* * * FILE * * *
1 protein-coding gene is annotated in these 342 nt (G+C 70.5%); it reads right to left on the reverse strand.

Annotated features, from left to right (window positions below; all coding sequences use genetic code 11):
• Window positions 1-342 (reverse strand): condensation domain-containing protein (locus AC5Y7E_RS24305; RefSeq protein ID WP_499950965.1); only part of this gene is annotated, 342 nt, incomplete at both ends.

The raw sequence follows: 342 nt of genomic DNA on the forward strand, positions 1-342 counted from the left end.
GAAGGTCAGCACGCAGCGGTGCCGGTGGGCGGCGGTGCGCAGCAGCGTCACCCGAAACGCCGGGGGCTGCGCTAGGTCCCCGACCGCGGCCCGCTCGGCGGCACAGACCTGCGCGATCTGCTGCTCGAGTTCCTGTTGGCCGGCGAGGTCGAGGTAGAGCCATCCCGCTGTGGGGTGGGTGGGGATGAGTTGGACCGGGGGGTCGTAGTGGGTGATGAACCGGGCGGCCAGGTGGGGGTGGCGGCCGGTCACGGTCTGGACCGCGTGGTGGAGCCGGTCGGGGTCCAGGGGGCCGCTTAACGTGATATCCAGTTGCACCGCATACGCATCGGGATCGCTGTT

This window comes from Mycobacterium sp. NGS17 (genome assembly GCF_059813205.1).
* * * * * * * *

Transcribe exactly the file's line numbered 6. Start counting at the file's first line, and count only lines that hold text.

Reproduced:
This window comes from Mycobacterium sp. NGS17 (genome assembly GCF_059813205.1).